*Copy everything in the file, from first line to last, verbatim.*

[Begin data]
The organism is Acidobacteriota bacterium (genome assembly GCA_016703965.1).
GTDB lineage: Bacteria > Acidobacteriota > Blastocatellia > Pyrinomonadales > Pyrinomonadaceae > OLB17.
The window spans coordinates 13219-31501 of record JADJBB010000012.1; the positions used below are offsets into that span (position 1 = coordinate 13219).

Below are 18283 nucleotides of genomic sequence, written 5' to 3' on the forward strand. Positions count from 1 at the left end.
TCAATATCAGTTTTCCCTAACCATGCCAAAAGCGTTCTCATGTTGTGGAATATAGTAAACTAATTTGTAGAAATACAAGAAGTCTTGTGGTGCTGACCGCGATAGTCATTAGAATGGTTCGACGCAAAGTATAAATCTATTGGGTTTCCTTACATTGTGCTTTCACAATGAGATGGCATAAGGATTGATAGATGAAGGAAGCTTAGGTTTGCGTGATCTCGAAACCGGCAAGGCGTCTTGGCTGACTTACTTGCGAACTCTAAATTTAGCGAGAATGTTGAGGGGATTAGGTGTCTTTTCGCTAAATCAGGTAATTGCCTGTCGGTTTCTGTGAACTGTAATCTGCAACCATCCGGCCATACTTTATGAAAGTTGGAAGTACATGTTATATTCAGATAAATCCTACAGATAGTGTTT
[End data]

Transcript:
The organism is Acidobacteriota bacterium (genome assembly GCA_016703965.1).
GTDB lineage: Bacteria > Acidobacteriota > Blastocatellia > Pyrinomonadales > Pyrinomonadaceae > OLB17.
The window spans coordinates 13219-31501 of record JADJBB010000012.1; the positions used below are offsets into that span (position 1 = coordinate 13219).

Below are 18283 nucleotides of genomic sequence, written 5' to 3' on the forward strand. Positions count from 1 at the left end.
TCAATATCAGTTTTCCCTAACCATGCCAAAAGCGTTCTCATGTTGTGGAATATAGTAAACTAATTTGTAGAAATACAAGAAGTCTTGTGGTGCTGACCGCGATAGTCATTAGAATGGTTCGACGCAAAGTATAAATCTATTGGGTTTCCTTACATTGTGCTTTCACAATGAGATGGCATAAGGATTGATAGATGAAGGAAGCTTAGGTTTGCGTGATCTCGAAACCGGCAAGGCGTCTTGGCTGACTTACTTGCGAACTCTAAATTTAGCGAGAATGTTGAGGGGATTAGGTGTCTTTTCGCTAAATCAGGTAATTGCCTGTCGGTTTCTGTGAACTGTAATCTGCAACCATCCGGCCATACTTTATGAAAGTTGGAAGTACATGTTATATTCAGATAAATCCTACAGATAGTGTTT